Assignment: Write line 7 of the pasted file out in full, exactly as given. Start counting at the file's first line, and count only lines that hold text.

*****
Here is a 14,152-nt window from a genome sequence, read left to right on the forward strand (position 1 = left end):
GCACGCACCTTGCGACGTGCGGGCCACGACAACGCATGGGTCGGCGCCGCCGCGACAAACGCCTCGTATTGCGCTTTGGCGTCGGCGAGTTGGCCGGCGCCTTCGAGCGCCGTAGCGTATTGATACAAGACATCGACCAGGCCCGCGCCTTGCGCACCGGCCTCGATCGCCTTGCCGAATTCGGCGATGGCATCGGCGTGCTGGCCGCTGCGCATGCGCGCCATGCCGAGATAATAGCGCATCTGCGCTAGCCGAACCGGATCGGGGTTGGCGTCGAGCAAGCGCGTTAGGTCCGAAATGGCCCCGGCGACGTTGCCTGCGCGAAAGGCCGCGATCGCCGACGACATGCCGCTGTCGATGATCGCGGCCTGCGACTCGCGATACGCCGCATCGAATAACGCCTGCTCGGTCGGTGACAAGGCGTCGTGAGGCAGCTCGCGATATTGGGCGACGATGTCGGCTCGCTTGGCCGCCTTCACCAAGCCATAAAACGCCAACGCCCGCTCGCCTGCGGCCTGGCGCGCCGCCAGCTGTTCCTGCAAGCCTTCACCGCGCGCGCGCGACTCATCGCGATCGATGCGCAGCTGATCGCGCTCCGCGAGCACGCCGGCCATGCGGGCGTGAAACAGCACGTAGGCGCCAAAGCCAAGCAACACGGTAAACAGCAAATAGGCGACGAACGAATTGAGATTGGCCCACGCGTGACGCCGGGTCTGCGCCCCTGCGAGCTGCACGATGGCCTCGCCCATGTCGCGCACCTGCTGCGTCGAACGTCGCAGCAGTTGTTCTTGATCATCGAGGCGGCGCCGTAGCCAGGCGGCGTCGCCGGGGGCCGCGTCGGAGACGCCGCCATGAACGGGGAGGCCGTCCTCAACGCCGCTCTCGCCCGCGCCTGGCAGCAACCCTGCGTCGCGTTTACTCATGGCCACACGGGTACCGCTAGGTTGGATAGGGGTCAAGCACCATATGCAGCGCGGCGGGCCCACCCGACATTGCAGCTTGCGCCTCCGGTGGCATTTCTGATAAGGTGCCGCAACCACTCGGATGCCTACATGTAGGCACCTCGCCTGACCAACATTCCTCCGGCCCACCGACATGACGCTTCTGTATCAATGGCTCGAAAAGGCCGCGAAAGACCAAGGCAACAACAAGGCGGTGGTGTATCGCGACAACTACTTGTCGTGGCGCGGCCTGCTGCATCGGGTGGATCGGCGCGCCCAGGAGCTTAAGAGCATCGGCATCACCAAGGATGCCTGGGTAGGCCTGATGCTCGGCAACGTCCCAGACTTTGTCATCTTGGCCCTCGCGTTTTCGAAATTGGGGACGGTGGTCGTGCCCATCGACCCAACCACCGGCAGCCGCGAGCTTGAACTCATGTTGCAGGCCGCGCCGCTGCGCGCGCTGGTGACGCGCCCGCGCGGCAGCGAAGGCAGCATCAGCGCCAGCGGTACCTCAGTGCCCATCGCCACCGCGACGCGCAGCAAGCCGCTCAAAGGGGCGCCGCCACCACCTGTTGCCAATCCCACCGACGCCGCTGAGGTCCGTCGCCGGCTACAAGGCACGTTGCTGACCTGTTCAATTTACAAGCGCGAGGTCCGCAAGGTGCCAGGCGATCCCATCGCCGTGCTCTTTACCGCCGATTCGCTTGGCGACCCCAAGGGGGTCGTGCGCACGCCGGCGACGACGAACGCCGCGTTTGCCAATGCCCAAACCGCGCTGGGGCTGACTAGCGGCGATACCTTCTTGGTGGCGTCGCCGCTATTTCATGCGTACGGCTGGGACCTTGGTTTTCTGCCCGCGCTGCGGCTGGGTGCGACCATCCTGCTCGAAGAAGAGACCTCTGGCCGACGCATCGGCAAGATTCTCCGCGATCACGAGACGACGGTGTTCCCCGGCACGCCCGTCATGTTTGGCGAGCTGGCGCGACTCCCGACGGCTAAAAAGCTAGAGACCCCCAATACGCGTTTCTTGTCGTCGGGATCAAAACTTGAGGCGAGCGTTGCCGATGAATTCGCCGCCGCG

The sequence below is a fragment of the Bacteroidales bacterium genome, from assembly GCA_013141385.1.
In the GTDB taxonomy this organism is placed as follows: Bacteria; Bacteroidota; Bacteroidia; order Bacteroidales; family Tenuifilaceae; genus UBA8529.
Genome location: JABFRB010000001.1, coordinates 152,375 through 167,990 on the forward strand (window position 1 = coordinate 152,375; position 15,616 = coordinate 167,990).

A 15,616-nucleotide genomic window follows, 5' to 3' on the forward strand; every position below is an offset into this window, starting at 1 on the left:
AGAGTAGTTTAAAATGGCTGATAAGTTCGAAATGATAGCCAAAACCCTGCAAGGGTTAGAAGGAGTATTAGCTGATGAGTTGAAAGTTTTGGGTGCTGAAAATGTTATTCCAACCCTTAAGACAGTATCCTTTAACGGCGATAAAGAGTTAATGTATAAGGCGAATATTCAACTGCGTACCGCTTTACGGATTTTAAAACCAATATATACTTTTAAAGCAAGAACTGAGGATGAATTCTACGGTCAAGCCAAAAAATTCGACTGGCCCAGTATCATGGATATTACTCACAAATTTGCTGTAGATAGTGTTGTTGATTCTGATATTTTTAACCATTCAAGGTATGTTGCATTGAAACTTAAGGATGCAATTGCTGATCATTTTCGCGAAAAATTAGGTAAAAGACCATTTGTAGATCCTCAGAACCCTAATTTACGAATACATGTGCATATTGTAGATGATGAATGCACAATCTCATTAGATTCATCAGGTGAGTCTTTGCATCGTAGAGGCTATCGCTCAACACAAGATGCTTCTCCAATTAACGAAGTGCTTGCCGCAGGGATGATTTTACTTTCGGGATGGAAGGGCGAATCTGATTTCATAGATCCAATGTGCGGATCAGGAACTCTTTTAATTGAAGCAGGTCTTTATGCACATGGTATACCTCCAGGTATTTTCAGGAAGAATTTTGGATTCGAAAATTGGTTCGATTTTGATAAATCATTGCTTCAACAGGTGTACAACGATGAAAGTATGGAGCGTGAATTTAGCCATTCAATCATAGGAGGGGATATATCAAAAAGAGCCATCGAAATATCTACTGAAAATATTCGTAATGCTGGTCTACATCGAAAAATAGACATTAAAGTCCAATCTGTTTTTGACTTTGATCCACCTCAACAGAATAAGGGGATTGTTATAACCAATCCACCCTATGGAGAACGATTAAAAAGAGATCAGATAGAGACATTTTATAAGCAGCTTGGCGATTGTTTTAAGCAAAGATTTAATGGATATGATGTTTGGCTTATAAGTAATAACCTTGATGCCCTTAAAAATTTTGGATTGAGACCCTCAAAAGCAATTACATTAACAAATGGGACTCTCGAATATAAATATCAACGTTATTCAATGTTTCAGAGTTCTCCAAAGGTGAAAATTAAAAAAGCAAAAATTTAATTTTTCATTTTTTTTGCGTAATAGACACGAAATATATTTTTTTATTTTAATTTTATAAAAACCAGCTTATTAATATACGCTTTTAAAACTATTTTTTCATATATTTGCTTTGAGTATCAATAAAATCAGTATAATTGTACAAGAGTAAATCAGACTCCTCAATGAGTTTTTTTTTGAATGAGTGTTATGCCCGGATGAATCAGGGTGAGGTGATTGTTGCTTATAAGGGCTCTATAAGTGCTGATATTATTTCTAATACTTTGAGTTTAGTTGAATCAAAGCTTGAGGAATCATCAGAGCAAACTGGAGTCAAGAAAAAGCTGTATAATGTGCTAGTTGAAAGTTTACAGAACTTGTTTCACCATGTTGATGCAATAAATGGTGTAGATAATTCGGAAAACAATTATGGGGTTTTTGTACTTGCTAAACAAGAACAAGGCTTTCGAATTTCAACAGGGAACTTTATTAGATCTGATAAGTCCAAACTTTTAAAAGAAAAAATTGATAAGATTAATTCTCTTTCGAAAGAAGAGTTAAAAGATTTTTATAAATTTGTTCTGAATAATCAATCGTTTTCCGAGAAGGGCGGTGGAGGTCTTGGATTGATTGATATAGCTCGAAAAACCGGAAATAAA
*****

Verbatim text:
AGAGTAGTTTAAAATGGCTGATAAGTTCGAAATGATAGCCAAAACCCTGCAAGGGTTAGAAGGAGTATTAGCTGATGAGTTGAAAGTTTTGGGTGCTGAAAATGTTATTCCAACCCTTAAGACAGTATCCTTTAACGGCGATAAAGAGTTAATGTATAAGGCGAATATTCAACTGCGTACCGCTTTACGGATTTTAAAACCAATATATACTTTTAAAGCAAGAACTGAGGATGAATTCTACGGTCAAGCCAAAAAATTCGACTGGCCCAGTATCATGGATATTACTCACAAATTTGCTGTAGATAGTGTTGTTGATTCTGATATTTTTAACCATTCAAGGTATGTTGCATTGAAACTTAAGGATGCAATTGCTGATCATTTTCGCGAAAAATTAGGTAAAAGACCATTTGTAGATCCTCAGAACCCTAATTTACGAATACATGTGCATATTGTAGATGATGAATGCACAATCTCATTAGATTCATCAGGTGAGTCTTTGCATCGTAGAGGCTATCGCTCAACACAAGATGCTTCTCCAATTAACGAAGTGCTTGCCGCAGGGATGATTTTACTTTCGGGATGGAAGGGCGAATCTGATTTCATAGATCCAATGTGCGGATCAGGAACTCTTTTAATTGAAGCAGGTCTTTATGCACATGGTATACCTCCAGGTATTTTCAGGAAGAATTTTGGATTCGAAAATTGGTTCGATTTTGATAAATCATTGCTTCAACAGGTGTACAACGATGAAAGTATGGAGCGTGAATTTAGCCATTCAATCATAGGAGGGGATATATCAAAAAGAGCCATCGAAATATCTACTGAAAATATTCGTAATGCTGGTCTACATCGAAAAATAGACATTAAAGTCCAATCTGTTTTTGACTTTGATCCACCTCAACAGAATAAGGGGATTGTTATAACCAATCCACCCTATGGAGAACGATTAAAAAGAGATCAGATAGAGACATTTTATAAGCAGCTTGGCGATTGTTTTAAGCAAAGATTTAATGGATATGATGTTTGGCTTATAAGTAATAACCTTGATGCCCTTAAAAATTTTGGATTGAGACCCTCAAAAGCAATTACATTAACAAATGGGACTCTCGAATATAAATATCAACGTTATTCAATGTTTCAGAGTTCTCCAAAGGTGAAAATTAAAAAAGCAAAAATTTAATTTTTCATTTTTTTTGCGTAATAGACACGAAATATATTTTTTTATTTTAATTTTATAAAAACCAGCTTATTAATATACGCTTTTAAAACTATTTTTTCATATATTTGCTTTGAGTATCAATAAAATCAGTATAATTGTACAAGAGTAAATCAGACTCCTCAATGAGTTTTTTTTTGAATGAGTGTTATGCCCGGATGAATCAGGGTGAGGTGATTGTTGCTTATAAGGGCTCTATAAGTGCTGATATTATTTCTAATACTTTGAGTTTAGTTGAATCAAAGCTTGAGGAATCATCAGAGCAAACTGGAGTCAAGAAAAAGCTGTATAATGTGCTAGTTGAAAGTTTACAGAACTTGTTTCACCATGTTGATGCAATAAATGGTGTAGATAATTCGGAAAACAATTATGGGGTTTTTGTACTTGCTAAACAAGAACAAGGCTTTCGAATTTCAACAGGGAACTTTATTAGATCTGATAAGTCCAAACTTTTAAAAGAAAAAATTGATAAGATTAATTCTCTTTCGAAAGAAGAGTTAAAAGATTTTTATAAATTTGTTCTGAATAATCAATCGTTTTCCGAGAAGGGCGGTGGAGGTCTTGGATTGATTGATATAGCTCGAAAAACCGGAAATAAA